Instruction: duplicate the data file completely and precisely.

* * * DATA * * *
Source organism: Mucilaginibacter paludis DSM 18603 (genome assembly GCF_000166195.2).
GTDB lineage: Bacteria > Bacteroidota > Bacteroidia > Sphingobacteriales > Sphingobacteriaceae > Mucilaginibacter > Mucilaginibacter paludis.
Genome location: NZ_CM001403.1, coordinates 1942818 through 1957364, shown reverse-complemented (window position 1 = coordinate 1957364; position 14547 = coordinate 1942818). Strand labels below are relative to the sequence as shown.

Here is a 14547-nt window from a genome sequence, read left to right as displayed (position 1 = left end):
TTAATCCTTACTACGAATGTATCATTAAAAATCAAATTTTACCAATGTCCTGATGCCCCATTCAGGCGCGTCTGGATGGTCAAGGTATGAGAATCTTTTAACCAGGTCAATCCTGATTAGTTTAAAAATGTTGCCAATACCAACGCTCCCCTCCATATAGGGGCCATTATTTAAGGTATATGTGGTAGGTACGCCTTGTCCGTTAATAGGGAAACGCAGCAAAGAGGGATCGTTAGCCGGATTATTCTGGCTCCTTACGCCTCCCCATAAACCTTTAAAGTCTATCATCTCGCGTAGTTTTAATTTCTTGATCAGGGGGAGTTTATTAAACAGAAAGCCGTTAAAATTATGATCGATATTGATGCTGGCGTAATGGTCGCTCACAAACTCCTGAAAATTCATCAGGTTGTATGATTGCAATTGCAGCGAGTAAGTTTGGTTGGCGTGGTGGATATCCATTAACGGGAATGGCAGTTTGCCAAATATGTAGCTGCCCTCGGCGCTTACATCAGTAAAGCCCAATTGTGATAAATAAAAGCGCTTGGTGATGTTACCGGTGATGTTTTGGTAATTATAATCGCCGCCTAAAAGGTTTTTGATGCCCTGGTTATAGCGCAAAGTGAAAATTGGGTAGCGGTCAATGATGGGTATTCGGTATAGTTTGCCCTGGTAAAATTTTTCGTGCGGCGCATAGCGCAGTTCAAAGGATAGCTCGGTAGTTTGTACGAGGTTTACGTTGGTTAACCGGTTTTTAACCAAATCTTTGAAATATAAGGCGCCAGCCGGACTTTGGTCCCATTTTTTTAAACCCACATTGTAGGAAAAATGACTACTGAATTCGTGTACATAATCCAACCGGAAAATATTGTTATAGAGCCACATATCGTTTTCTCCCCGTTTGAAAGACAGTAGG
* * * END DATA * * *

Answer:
Source organism: Mucilaginibacter paludis DSM 18603 (genome assembly GCF_000166195.2).
GTDB lineage: Bacteria > Bacteroidota > Bacteroidia > Sphingobacteriales > Sphingobacteriaceae > Mucilaginibacter > Mucilaginibacter paludis.
Genome location: NZ_CM001403.1, coordinates 1942818 through 1957364, shown reverse-complemented (window position 1 = coordinate 1957364; position 14547 = coordinate 1942818). Strand labels below are relative to the sequence as shown.

Here is a 14547-nt window from a genome sequence, read left to right as displayed (position 1 = left end):
TTAATCCTTACTACGAATGTATCATTAAAAATCAAATTTTACCAATGTCCTGATGCCCCATTCAGGCGCGTCTGGATGGTCAAGGTATGAGAATCTTTTAACCAGGTCAATCCTGATTAGTTTAAAAATGTTGCCAATACCAACGCTCCCCTCCATATAGGGGCCATTATTTAAGGTATATGTGGTAGGTACGCCTTGTCCGTTAATAGGGAAACGCAGCAAAGAGGGATCGTTAGCCGGATTATTCTGGCTCCTTACGCCTCCCCATAAACCTTTAAAGTCTATCATCTCGCGTAGTTTTAATTTCTTGATCAGGGGGAGTTTATTAAACAGAAAGCCGTTAAAATTATGATCGATATTGATGCTGGCGTAATGGTCGCTCACAAACTCCTGAAAATTCATCAGGTTGTATGATTGCAATTGCAGCGAGTAAGTTTGGTTGGCGTGGTGGATATCCATTAACGGGAATGGCAGTTTGCCAAATATGTAGCTGCCCTCGGCGCTTACATCAGTAAAGCCCAATTGTGATAAATAAAAGCGCTTGGTGATGTTACCGGTGATGTTTTGGTAATTATAATCGCCGCCTAAAAGGTTTTTGATGCCCTGGTTATAGCGCAAAGTGAAAATTGGGTAGCGGTCAATGATGGGTATTCGGTATAGTTTGCCCTGGTAAAATTTTTCGTGCGGCGCATAGCGCAGTTCAAAGGATAGCTCGGTAGTTTGTACGAGGTTTACGTTGGTTAACCGGTTTTTAACCAAATCTTTGAAATATAAGGCGCCAGCCGGACTTTGGTCCCATTTTTTTAAACCCACATTGTAGGAAAAATGACTACTGAATTCGTGTACATAATCCAACCGGAAAATATTGTTATAGAGCCACATATCGTTTTCTCCCCGTTTGAAAGACAGTAGG